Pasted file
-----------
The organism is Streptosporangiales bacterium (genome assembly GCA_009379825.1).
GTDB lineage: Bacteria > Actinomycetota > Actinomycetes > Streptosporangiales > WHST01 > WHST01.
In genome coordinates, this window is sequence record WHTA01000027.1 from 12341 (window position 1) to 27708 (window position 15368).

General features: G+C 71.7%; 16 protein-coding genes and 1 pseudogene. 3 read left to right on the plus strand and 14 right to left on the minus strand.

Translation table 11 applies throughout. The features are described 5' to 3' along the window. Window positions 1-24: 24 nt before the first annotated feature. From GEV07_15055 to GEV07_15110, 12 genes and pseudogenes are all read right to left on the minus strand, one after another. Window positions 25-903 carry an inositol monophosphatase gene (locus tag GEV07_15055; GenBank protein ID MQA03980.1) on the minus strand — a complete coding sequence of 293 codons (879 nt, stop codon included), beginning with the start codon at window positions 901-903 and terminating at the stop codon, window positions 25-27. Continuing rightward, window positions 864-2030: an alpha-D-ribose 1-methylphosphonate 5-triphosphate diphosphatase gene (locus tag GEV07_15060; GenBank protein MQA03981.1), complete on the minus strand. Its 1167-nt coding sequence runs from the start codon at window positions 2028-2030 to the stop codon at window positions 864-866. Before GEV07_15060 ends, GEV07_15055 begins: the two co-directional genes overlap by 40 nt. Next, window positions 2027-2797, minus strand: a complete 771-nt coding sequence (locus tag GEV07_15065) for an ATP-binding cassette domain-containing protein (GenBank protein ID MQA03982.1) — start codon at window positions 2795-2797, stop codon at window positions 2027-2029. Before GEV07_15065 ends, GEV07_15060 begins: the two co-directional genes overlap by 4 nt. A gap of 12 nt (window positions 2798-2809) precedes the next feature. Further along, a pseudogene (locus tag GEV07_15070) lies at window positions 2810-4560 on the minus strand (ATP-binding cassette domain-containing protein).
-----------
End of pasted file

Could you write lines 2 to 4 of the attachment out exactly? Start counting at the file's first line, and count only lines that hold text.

GTDB lineage: Bacteria > Actinomycetota > Actinomycetes > Streptosporangiales > WHST01 > WHST01.
In genome coordinates, this window is sequence record WHTA01000027.1 from 12341 (window position 1) to 27708 (window position 15368).

General features: G+C 71.7%; 16 protein-coding genes and 1 pseudogene. 3 read left to right on the plus strand and 14 right to left on the minus strand.